WALLACE v. IMBERTSON

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District Court of Appeal, Fourth District, California.

James A. WALLACE, Plaintiff and Appellant, v. Norman M. IMBERTSON and Loring E. Tabor, Defendants and Respondents.

Civ. 6603.

Decided: November 27, 1961

Tanner, Odell & Taft, Los Angeles, for appellant. Norman M. Imbertson and Loring E. Tabor, in pro. per.

This is an appeal by plaintiff from a judgment of nonsuit in an action for specific performance of a lease-option agreement.

Facts

There is no conflict in the facts shown by the record before us. The pertinent facts are substantially as follows: Defendants own a moiety in the 280 acres of land in dispute. On April 28, 1955, the parties hereto signed a lease-option agreement wherein defendants herein were lessors and plaintiff was lessee.

By said lease, lessors granted to lessee for a period of two years all hydrocarbon, oil and gas found on the property and lessee agreed to pay $10 per year plus a 1/8 royalty of the gross value of such materials taken from the premises. It was provided that the lease might continue from year to year subject to cancellation by lessors, except that if the gross royalty exceeded $1,000 per year the right to cancel was waived for the succeeding year.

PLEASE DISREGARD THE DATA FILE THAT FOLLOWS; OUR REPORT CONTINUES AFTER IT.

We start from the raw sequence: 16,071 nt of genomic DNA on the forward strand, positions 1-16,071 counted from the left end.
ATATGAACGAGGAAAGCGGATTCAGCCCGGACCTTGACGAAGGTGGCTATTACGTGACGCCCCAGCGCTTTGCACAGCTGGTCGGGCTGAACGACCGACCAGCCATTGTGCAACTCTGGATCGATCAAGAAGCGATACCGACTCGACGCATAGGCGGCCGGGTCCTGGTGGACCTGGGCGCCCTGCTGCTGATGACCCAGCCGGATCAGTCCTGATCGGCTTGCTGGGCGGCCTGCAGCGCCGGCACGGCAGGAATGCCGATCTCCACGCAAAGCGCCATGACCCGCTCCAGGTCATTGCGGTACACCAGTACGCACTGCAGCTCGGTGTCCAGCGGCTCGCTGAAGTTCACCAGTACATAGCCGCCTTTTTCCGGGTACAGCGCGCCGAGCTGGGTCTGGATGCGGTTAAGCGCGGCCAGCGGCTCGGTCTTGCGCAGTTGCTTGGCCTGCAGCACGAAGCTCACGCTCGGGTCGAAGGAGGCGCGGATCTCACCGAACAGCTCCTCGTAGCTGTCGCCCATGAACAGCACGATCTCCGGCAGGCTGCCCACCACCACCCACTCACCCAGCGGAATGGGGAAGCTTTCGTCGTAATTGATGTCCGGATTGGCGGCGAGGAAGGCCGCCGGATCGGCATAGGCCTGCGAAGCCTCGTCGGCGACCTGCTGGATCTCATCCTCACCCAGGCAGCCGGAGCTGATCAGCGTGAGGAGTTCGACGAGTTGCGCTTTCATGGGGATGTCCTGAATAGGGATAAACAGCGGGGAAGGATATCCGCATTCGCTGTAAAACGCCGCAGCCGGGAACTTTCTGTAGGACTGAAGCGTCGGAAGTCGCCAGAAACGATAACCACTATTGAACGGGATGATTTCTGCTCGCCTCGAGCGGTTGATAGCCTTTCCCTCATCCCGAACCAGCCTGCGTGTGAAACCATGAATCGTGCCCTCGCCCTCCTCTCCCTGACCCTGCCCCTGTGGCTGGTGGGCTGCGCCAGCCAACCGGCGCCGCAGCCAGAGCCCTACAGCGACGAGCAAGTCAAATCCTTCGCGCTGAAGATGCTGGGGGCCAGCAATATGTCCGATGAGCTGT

In addition the lease granted for a period of two years such surface rights as might be necessary to remove such materials. For this right lessee agreed to pay $10 per year plus a five per cent royalty of the gross value of such materials taken. Again the provision for continuance of lease from year to year with waiver of cancellation if gross royalty exceeded $1,000 per year is repeated.

Still further, the lease provided that ‘during the period ot the lease’ lessee should have the right to purchase the property (except 40 acres) for the price of $50 per acre and that if none of such minerals were produced the mineral rights would remain the property of lessors on exercise of the option. Lessors would select the retained 40 acres at time of lessee's election to exercise the option.